The Standard Residential Real Estate Purchase Contract was developed by the Alberta Real Estate Association and is used by most, if not all, licensed realtors to evidence the agreement between the seller and buyer. The contract identifies the three Ps of any residential sale/purchase contract – the parties, the property and the price.
As with any contract, there are numerous terms and conditions which should be examined or considered before the contract is signed.
Paragraph 1.5 of the Standard Residential Real Estate Purchase Contract states that: “Unless otherwise agreed in writing, title will be free and clear of all encumbrances, registrations and obligations except the following:
– non-financial obligations now on title such as easements, utility rights-of-way, covenants and conditions that are normally found registered against property of this nature and which do not affect the saleability of the property.”
Generally, it is assumed that the purchaser, after paying the purchase price, will obtain title to the property free and clear of any adverse registrations or encumbrances. The purchaser’s lawyer, once the transaction is completed, will normally provide the purchaser with a certified copy of title from the Land Titles Office showing the property is registered in the name of the purchaser. If the purchaser put on a new mortgage in order to complete the purchase, which is typical, the mortgage will be shown as a registration on the title.
There may, however, be other registrations on the title and a prudent purchaser would be wise to examine the title to ensure that these registrations are “non-financial obligations that do not affect the saleability of the property”.
What is the nature of these types of registrations or encumbrances, and are there circumstances where they might affect the saleability of the property?
Financial encumbrances or obligations are specifically identified as such (i.e. mortgage) and will identify the specific financial institution or mortgagee (i.e. Royal Bank). Careful examination of the title should be made to ensure that any financial encumbrance on the title relates to your liability or indebtedness and not someone else. Even once the mortgage or debt has been paid, the mortgage will not automatically be discharged. The bank will forward you a discharge of mortgage but it will be your responsibility to register the discharge at the Land Titles Office. It is not unusual to find a mortgage or caveat filed by a financial institution or mortgage company still on the title, even though the debt has long since been paid.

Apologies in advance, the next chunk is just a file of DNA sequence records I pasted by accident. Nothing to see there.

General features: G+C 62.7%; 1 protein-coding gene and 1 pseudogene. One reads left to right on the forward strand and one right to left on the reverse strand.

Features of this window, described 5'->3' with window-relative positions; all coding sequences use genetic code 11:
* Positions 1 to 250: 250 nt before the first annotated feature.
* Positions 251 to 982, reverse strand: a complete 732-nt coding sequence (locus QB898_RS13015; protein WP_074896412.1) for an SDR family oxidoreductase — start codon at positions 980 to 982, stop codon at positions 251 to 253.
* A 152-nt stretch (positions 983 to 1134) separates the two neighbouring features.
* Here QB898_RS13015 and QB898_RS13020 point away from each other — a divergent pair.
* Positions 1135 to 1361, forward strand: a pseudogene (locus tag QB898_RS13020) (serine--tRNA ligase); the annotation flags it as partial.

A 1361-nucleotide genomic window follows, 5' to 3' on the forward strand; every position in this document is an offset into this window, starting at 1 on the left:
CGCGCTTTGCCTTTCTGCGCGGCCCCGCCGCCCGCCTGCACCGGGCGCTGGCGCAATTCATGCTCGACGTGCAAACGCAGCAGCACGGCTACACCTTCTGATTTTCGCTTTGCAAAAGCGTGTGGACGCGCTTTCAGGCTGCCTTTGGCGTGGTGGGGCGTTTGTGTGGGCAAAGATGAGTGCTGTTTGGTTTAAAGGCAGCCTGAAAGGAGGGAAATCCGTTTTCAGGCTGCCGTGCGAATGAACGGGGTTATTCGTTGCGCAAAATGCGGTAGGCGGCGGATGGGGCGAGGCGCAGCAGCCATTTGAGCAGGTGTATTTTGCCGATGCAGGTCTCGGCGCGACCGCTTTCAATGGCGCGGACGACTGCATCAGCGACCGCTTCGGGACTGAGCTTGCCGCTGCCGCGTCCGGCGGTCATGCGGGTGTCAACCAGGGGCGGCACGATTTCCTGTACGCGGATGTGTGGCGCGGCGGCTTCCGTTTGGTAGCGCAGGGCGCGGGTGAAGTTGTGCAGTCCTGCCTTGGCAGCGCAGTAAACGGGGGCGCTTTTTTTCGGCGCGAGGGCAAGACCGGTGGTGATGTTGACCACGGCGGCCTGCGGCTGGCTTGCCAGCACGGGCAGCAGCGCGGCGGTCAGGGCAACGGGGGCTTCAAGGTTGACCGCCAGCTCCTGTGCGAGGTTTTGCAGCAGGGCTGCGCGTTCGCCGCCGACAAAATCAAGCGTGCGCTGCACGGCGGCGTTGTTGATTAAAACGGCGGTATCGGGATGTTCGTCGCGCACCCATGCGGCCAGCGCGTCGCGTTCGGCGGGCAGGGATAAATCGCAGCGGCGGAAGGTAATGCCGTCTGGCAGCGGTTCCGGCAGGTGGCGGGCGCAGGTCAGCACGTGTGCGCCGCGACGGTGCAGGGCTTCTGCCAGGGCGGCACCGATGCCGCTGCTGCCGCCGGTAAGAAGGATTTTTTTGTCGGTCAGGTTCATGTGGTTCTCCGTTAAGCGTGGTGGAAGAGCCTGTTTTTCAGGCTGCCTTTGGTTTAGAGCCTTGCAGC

The Land Titles Act allows anyone who claims an interest in the land to file a caveat against the title. The word caveat means “let him beware” and it is a warning to anyone searching the title that the person filing the caveat, or caveator, is claiming some form of interest in the property. The claim must relate to an interest in land and must identify the nature of the claim being made with reasonable certainty. For example, a purchaser under an agreement for sale may file a caveat against the property being purchased to give notice to everyone that the property is being or has been sold. Likewise, a person who has an option to purchase property or who has a right of first refusal will usually file a caveat to protect their interest. These types of registrations are financial encumbrances and clearly affect the saleability of the property.
A prudent owner or purchaser should examine the title to property owned, purchased or being purchased, and reasonable inquiry should be made as to the nature and extent of any registrations that may appear on the title.
In future we will examine other non-financial encumbrances that might appear on your title – easements and UROW’s.